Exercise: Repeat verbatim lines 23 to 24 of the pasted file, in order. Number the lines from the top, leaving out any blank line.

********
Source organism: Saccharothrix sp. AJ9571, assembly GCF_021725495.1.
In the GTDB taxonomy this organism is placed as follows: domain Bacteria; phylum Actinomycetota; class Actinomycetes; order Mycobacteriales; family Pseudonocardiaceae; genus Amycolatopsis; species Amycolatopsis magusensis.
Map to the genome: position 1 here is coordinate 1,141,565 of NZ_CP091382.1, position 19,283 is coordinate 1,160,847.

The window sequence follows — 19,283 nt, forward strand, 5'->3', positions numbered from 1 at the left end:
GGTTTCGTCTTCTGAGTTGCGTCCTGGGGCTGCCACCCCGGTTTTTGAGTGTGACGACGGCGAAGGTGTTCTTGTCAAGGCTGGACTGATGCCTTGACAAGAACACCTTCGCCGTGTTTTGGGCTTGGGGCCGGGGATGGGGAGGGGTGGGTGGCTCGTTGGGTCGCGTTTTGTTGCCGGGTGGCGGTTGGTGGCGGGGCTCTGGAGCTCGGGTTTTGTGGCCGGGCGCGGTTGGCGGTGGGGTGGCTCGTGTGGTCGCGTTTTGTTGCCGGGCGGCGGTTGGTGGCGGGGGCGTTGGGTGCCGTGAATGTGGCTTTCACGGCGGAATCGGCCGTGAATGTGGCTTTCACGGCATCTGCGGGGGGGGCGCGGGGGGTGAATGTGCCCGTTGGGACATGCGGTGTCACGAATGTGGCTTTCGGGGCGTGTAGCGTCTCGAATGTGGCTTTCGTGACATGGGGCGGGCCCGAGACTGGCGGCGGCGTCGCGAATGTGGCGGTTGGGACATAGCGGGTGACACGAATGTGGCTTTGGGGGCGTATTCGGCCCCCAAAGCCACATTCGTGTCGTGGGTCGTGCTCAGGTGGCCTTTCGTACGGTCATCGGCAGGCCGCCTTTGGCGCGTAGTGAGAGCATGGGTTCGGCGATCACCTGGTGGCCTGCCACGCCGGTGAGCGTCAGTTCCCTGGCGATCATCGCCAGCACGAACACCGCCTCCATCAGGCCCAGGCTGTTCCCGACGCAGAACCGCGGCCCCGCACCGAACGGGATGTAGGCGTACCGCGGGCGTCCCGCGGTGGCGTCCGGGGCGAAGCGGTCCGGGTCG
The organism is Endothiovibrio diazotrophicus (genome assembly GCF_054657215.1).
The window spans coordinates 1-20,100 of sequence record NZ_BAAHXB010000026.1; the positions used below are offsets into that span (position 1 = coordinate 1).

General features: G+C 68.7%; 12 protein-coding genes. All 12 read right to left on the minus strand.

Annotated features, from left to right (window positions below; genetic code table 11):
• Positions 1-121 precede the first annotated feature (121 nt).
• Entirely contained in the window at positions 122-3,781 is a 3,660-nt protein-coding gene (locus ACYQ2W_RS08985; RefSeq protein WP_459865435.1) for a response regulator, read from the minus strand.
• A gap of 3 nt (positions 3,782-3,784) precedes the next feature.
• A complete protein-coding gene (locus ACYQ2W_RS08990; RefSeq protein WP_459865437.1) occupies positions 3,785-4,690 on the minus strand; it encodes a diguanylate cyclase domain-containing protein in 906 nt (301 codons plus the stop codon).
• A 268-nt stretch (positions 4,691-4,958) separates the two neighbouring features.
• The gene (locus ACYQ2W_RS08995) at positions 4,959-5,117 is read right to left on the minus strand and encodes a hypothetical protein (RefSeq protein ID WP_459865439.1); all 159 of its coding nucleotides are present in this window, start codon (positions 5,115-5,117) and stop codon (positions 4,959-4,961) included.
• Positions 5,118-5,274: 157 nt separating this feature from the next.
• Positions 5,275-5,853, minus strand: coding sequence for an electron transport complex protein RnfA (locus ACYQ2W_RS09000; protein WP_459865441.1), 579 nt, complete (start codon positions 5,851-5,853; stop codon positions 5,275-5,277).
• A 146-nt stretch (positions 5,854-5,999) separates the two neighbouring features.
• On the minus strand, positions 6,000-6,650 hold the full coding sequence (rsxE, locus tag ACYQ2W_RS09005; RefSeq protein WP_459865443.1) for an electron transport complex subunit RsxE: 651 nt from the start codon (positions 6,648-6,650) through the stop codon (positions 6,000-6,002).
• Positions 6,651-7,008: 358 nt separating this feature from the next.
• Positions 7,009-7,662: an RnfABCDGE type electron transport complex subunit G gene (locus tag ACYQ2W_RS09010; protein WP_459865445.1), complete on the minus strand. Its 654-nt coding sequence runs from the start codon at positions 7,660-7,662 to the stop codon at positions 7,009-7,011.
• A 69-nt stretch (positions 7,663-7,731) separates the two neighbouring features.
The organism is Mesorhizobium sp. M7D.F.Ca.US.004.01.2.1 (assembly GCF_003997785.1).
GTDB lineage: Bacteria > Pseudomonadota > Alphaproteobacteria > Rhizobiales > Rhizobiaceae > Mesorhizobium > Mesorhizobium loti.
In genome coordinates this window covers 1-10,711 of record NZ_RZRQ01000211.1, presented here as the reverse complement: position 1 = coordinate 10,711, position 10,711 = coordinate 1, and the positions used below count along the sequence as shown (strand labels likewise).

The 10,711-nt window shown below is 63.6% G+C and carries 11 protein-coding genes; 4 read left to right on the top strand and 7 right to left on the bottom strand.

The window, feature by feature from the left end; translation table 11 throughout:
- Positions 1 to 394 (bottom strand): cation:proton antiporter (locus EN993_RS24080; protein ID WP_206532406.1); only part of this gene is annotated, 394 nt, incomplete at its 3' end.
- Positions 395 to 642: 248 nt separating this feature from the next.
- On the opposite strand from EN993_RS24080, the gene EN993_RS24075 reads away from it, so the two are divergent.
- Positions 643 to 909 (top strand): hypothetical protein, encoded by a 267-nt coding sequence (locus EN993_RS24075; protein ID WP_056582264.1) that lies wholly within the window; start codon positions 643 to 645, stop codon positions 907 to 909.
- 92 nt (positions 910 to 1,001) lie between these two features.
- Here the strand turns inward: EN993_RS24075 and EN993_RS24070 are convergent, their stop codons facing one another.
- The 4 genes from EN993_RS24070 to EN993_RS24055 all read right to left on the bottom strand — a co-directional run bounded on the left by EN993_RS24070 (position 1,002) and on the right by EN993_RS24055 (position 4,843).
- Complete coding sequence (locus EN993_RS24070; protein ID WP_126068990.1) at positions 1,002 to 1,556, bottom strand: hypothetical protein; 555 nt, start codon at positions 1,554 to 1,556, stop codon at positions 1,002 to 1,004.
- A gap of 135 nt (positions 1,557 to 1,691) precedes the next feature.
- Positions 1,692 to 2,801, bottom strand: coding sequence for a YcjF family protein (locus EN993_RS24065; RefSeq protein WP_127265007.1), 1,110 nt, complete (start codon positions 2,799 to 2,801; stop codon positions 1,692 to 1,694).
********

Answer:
The organism is Mesorhizobium sp. M7D.F.Ca.US.004.01.2.1 (assembly GCF_003997785.1).
GTDB lineage: Bacteria > Pseudomonadota > Alphaproteobacteria > Rhizobiales > Rhizobiaceae > Mesorhizobium > Mesorhizobium loti.